Sunday, 21 September 2014
Last updated 1 day ago
Apr 12 2012 | 11:28am ET
Another top hedge fund manager is taking a step back from day-to-day money management.
Viking Global Investors' Andreas Halvorsen told investors yesterday that he would focus more on allocating capital while handing more money to the firm's more junior portfolio managers. The moves follow the departure of several senior portfolio managers and analysts over the last two years, including the departure last month of James Parsons.
Halvorsen said his new focus was the result of his need to "balance a limited supply of capital with demand from a highly-accomplished team." The most highly-accomplished members of that team will now have 31% more money to play with: Halvorsen said he had increased the aggregate credit lines for its "next four most experienced portfolio managers" by 31% to $7.2 billion. The following three also had their credit lines increased by 50% to $1.5 billion, Reuters reports.
Halvorsen wrote that Paul Enright, Ning Jin, Hani Sabbagh and Scott Zinober "are at the center of idea generation" and will now have the ability to "optimally size most of these ideas themselves."
With those four handling 60% of Viking's assets, the firm's top two portfolio managers, Tom Purcell and Dan Sundheim, will focus on Viking's "very best ideas and scale them appropriately."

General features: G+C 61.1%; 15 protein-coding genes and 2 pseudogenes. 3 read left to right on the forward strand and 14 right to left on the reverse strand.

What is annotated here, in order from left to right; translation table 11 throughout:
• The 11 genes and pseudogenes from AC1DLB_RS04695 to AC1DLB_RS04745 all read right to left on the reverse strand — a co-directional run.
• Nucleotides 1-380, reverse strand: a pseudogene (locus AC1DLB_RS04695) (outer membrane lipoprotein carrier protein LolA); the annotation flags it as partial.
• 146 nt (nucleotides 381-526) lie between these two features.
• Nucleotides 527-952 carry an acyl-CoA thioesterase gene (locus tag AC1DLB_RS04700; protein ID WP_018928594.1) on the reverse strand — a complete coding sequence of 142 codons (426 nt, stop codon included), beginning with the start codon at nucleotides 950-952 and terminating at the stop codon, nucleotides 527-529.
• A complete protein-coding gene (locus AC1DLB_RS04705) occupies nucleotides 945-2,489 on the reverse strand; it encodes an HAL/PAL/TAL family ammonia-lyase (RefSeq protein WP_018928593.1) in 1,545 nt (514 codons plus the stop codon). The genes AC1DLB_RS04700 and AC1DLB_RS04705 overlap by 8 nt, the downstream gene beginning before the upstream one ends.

Halvorsen also said that the $16.7 billion firm is up 5.4% this year. He rued his lack of aggressive investing in a quarter that saw the Standard & Poor's 500 Index rise 12%, and noted that returns were depressed by a "lack of meaningful short winners."
Aug 25 2014 | 11:21am ET
As many of you know, FINalternatives was recently acquired by the owners of Futures magazine, a firm called The Alpha Pages LLC. Today marks the soft-launch of a new sister site for both publications. As its name suggests, The Alpha Pages will cover all types of alternative investments, going far beyond the more well-known ones such as hedge funds and private equity. Read more…
Credit default swaps brought down the London Whale and cost JPMorgan $6.2 billion. Here is how it happened.